If'n you need someone who can give you local advice, just whistle. I'm a former NRA licensed pistol, rifle, and shotgun instructor. I've shot the shotgun sports since I was five and competed at high-levels in skeet and sporting clays. I've also competed in many many USPSA/IPSC matches as well as local and regional steel-challenge and three-gun matches. I sold guns for a local shop in the early 90's. I've worked ranges. I've been through Glock armorer's school (which with the internet's endless availability of info really ain't squat anymore). If you want quality instruction, I can send you to the right people (and there are LOTS of "wrong" people instructing these days, it seems).
Autoloading-handgun-wise, I swear by my Glocks. I own five (with a sixth on the way): Two 17's (a gen 1 and a gen 3), a 21, a 22, and a 23. I have a 35 coming on Saturday, and it will shortly be followed up by a 26. Glocks are simple, and simple is reliable. I have literally 50k+ rounds through my oldest 17 and I have had ZERO weapon-related malfunctions (wish I could say that about operator-related or ammunition-related malfunctions), and that's AFTER I bought it used NYPD surplus. The rest are the same. All that said, they aren't the only tupperware game in town. S&W's composite frame guns are highly regarded, as are Springfield Armory's. There are just too damned many good manufacturer's of the old John Browning-designed 1911 these days to even get into that. Caliber-wise, I LOVE .45ACP, but realistically (and this is the source if endless argument), 9mm is highly effective (especially a 127gr +P+ placed center-of-mass) and much less expensive to shoot for fun. Can't go wrong with a plinker in .22lr, either. Ammunition in .40SW is like hen's teeth right now, but it's a great load. I use it in USPSA and three-gun because factory loads easily make high power factors and I seem to have easier times flipping spinners with it.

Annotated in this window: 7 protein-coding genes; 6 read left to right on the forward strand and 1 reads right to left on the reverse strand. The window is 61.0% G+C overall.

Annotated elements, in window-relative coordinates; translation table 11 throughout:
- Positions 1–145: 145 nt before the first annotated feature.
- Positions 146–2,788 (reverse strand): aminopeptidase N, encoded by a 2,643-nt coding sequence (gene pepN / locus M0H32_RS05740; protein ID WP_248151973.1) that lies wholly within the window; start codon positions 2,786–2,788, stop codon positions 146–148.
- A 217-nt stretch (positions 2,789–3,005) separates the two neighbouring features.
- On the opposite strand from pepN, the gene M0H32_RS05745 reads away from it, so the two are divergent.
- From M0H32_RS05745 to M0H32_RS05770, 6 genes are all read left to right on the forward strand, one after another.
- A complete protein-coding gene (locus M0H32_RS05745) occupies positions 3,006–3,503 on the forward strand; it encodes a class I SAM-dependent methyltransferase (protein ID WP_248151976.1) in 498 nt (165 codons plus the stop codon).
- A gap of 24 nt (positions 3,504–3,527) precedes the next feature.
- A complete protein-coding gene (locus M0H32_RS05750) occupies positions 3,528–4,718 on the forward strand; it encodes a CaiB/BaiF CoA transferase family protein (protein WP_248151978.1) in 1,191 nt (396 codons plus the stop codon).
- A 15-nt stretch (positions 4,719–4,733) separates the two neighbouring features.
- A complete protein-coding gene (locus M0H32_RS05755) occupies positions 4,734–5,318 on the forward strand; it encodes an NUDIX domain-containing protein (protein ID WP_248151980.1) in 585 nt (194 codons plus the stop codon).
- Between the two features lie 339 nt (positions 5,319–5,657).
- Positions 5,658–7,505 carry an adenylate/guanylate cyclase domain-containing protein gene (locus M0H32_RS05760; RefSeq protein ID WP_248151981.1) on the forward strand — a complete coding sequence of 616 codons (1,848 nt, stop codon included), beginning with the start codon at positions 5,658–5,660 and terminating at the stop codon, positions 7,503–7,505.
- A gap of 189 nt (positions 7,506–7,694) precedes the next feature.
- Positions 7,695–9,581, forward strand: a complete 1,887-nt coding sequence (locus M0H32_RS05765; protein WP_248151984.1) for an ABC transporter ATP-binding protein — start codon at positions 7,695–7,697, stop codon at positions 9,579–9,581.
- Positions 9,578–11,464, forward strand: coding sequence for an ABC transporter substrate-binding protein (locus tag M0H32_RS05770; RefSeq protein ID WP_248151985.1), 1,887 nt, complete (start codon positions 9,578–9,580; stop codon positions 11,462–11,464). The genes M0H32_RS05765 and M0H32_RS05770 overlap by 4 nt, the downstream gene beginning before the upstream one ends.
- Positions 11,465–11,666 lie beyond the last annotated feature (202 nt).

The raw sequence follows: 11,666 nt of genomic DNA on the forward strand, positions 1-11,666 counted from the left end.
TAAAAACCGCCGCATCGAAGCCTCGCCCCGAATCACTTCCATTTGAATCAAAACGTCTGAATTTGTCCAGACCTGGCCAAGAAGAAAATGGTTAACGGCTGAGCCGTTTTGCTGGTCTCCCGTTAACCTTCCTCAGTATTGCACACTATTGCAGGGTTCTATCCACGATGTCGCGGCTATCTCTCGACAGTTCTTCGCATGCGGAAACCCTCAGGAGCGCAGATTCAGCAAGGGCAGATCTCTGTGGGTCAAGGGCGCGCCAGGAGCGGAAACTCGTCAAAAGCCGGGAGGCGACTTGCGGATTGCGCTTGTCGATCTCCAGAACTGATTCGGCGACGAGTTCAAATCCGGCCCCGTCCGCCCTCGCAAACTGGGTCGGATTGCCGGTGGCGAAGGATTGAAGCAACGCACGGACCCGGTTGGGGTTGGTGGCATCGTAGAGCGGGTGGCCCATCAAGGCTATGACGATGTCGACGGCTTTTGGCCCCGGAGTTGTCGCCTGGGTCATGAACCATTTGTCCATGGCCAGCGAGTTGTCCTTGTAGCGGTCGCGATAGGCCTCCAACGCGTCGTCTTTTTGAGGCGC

Wheelguns, S&W's have been my go-to. Lately, though, Rugers have been attractive for a number of reasons: They're built like freakin' Sherman tanks and they've got a lifetime warranty. A medium-frame revolver chambered in .357 Magnum (S&W 586/686 or Ruger GP100) is an absolute pussycat when loaded with light .38spl cartridges.
In shotguns, I'm a Browning guy for sporting guns with nice furniture. For three-gun, I shoot a modified Benelli M2. For simple chores around-the-house, a slide-action Remington 870 is my choice.
My last little bit of advice is this: Once you settle on what you want and have it in your hot little hands, GET INSTRUCTION. Get LOTS, actually. And make sure everyone in your household (who is of age) gets some as well.
Front sight, center mass, trigger press, repeat.
Spend a little more and get the Remington 870, I don't trust Mossbergs and their cheap feeling slide. Adding a Blackhawk Knoxx stock to the 870 is a nice mod.